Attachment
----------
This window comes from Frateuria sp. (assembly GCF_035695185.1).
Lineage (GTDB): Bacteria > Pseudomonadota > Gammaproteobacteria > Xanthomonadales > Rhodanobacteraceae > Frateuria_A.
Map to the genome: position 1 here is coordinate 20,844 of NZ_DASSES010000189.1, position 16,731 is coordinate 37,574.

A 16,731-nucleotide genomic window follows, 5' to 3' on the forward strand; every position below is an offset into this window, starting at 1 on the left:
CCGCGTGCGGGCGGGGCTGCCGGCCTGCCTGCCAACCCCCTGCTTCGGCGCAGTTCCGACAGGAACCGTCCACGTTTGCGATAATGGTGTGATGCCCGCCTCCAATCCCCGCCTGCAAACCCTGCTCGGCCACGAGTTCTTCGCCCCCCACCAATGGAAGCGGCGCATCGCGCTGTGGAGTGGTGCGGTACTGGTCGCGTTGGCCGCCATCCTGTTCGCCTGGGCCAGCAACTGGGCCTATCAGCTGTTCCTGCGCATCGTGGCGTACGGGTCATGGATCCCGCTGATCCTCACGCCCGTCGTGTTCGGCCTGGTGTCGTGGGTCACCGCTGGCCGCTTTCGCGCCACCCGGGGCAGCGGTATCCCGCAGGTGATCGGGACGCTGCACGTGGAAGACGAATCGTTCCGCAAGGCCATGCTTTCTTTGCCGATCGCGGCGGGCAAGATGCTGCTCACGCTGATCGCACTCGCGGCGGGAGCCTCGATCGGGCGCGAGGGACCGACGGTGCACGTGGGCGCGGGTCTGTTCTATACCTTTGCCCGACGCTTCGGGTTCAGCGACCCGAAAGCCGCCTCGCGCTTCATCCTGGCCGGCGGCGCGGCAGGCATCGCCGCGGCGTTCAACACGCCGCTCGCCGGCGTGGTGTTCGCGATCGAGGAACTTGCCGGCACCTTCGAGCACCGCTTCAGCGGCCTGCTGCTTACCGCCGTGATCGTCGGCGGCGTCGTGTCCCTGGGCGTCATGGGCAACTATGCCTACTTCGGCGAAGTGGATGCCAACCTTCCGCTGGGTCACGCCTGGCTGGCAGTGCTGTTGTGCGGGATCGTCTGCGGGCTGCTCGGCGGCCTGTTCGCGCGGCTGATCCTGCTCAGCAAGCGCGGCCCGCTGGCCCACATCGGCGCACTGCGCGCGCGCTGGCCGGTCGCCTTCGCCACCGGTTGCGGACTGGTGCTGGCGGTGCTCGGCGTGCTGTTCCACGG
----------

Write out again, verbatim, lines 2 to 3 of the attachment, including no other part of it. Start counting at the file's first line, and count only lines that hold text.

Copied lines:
Lineage (GTDB): Bacteria > Pseudomonadota > Gammaproteobacteria > Xanthomonadales > Rhodanobacteraceae > Frateuria_A.
Map to the genome: position 1 here is coordinate 20,844 of NZ_DASSES010000189.1, position 16,731 is coordinate 37,574.